2011 July 11 - 12:00 am

HONORS AND AWARDS:

  • The College of Southern Maryland has been designated a National Center of Academic Excellence in Information Assurance 2-Year Education by the National Security Agency and the U.S. Department of Homeland Security. The college joins an elite group of 13 community colleges across the nation to receive this honor, which recognizes the quality of the college’s cybersecurity educational practices and curriculum. The CAE2Y designation was announced by federal officials in a ceremony at the annual Colloquium for Information Systems Security Education in Fairborn, Ohio. NSA and DHS launched their joint effort to recognize exemplary cybersecurity education curriculum in 2004 in response to the President’s National Strategy to Secure Cyberspace. The “CAE2Y” designation for two-year college cybersecurity programs was added in 2010.

  • Mount Wachusett Community College (Mass.) has been nationally recognized with a Climate Leadership Award from Second Nature, the supporting organization of the American College and University Presidents’ Climate Commitment. In recognizing MWCC, Second Nature highlighted the college’s successful renewable energy measures, including the recent installation of two 1.65 MW Vestas V82 wind turbines expected to propel the college to near-carbon neutrality for campus operations. With the college’s biomass and solar technologies incorporated into the mix, coupled with significant efficiency improvements, MWCC will be generating nearly all of its energy on-site to operate as a near-zero net energy campus.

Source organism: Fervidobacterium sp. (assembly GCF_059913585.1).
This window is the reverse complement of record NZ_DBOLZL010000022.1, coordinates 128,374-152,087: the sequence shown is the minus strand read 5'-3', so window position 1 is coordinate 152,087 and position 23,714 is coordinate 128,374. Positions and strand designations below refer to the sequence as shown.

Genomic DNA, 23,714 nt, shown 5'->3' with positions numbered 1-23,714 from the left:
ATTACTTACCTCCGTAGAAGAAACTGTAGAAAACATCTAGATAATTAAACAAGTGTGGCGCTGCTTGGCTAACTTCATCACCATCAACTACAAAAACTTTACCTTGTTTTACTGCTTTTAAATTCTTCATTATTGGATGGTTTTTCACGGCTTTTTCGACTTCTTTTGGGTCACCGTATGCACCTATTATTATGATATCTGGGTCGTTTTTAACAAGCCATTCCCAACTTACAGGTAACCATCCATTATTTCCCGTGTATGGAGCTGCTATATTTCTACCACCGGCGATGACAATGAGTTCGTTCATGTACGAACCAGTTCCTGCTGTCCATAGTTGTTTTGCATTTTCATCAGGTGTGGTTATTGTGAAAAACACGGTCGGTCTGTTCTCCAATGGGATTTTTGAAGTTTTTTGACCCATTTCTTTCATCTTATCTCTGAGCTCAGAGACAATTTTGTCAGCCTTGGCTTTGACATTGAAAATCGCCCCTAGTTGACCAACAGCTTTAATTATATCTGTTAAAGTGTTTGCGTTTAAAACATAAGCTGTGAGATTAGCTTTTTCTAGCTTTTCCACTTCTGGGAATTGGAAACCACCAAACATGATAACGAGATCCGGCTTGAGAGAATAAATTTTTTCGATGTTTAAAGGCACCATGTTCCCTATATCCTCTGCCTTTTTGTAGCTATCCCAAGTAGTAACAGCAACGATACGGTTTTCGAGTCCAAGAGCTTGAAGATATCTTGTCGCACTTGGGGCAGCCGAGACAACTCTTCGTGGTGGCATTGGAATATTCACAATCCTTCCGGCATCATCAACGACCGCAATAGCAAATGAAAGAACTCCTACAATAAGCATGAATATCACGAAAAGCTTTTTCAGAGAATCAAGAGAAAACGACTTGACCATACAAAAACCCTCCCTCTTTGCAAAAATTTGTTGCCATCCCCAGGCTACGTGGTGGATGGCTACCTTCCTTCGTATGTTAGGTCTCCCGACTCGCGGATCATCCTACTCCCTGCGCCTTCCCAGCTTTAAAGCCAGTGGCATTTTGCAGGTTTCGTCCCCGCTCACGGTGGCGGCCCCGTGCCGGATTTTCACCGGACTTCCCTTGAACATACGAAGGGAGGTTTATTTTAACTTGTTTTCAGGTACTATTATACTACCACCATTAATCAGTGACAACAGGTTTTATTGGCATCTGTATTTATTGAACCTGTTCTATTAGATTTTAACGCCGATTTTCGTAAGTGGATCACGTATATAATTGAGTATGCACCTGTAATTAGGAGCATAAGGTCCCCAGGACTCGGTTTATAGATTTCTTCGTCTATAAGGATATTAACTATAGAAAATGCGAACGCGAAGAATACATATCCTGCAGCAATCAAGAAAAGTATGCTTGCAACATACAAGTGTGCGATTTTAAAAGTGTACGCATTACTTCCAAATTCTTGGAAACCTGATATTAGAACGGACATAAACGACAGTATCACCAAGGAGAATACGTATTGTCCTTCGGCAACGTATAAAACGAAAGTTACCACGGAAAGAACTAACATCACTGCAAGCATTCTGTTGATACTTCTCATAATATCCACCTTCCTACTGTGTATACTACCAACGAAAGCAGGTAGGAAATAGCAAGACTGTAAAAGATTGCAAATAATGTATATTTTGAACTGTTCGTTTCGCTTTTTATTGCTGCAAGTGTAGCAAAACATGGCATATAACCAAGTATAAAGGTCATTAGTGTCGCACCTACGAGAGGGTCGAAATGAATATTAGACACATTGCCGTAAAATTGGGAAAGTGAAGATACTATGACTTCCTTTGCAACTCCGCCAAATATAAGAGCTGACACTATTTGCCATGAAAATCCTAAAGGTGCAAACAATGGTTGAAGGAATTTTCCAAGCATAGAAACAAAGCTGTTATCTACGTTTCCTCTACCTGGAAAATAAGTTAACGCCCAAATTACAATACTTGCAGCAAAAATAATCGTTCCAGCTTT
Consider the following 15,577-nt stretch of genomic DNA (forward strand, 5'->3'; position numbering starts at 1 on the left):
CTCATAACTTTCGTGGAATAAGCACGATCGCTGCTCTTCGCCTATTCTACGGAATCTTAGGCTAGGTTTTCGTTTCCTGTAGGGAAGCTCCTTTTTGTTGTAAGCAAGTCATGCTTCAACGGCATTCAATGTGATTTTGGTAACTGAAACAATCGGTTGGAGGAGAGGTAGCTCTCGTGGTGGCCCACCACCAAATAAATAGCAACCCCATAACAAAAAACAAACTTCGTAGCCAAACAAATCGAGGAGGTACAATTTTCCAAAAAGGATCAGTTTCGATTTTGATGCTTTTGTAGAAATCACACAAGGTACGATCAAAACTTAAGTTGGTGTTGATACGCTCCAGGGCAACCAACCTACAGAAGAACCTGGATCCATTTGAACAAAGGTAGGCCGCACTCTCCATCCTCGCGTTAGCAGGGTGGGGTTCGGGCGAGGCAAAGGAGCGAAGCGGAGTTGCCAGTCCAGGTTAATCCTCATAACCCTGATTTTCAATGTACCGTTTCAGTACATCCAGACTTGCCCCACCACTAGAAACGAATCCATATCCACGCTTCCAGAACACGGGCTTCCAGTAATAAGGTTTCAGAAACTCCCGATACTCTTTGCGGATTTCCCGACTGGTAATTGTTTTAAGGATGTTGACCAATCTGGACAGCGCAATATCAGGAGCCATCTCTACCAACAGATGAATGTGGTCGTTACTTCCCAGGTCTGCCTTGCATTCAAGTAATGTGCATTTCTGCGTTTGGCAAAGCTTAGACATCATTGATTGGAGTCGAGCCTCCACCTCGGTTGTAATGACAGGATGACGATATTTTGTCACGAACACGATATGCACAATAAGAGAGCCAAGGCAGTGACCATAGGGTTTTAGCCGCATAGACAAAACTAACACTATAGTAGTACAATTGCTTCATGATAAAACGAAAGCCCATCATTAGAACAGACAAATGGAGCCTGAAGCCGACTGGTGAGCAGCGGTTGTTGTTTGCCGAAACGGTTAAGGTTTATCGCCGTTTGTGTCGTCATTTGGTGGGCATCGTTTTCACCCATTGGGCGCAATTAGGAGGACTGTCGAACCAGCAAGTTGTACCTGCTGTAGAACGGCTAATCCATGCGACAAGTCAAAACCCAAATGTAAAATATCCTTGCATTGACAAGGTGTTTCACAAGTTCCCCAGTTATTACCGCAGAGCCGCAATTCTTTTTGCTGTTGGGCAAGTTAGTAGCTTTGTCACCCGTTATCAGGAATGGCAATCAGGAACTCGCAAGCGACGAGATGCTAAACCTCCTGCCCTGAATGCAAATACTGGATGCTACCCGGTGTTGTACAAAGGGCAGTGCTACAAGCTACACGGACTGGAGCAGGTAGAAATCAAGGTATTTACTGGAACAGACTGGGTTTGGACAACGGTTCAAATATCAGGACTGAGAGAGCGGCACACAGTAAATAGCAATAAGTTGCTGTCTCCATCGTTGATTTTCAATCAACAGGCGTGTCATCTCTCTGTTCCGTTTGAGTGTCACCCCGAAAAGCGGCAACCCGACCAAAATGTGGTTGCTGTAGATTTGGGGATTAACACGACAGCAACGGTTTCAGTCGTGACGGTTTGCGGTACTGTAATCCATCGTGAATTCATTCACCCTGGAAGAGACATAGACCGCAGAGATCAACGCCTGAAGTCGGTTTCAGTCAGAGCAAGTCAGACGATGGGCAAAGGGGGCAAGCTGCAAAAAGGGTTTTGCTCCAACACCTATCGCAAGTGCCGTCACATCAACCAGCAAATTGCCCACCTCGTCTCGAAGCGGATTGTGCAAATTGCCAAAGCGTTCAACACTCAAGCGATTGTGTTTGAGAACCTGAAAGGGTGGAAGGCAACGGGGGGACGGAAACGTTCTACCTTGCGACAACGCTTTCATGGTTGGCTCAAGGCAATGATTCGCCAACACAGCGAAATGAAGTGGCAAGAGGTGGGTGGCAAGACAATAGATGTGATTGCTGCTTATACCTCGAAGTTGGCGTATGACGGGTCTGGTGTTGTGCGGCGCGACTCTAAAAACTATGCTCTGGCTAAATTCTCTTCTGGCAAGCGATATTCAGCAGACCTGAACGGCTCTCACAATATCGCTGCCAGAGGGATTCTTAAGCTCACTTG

• Eddie Triste, president of Allan Hancock College’s Associated Student Body Government, was recently chosen by the Student Senate for California Community Colleges as the President of the Year for the Southern Region of California. It was an honor that Triste never imagined he would receive. Triste has a lot of experience with the concept of duty. An Army veteran, he served for six years, first in Georgia, then Hawaii and finally Iraq. He is currently working at Hancock as a peer advisor for the College Achievement Now program, helping low-income and first generation students navigate their way through college. Using the skills he gained in the Army as a topographical surveyor, he transitioned into the workforce, drafting for architecture companies. In 2007, Triste realized the importance of education and the importance of a college degree. Initially working during the day and taking classes at night, Triste made slow progress on his degree until 2010, when he decided to go to school full-time. Being Native American, Triste said he feels strongly about government and being involved in the democratic process. His goal this past year was to get more students involved in activities on campus.
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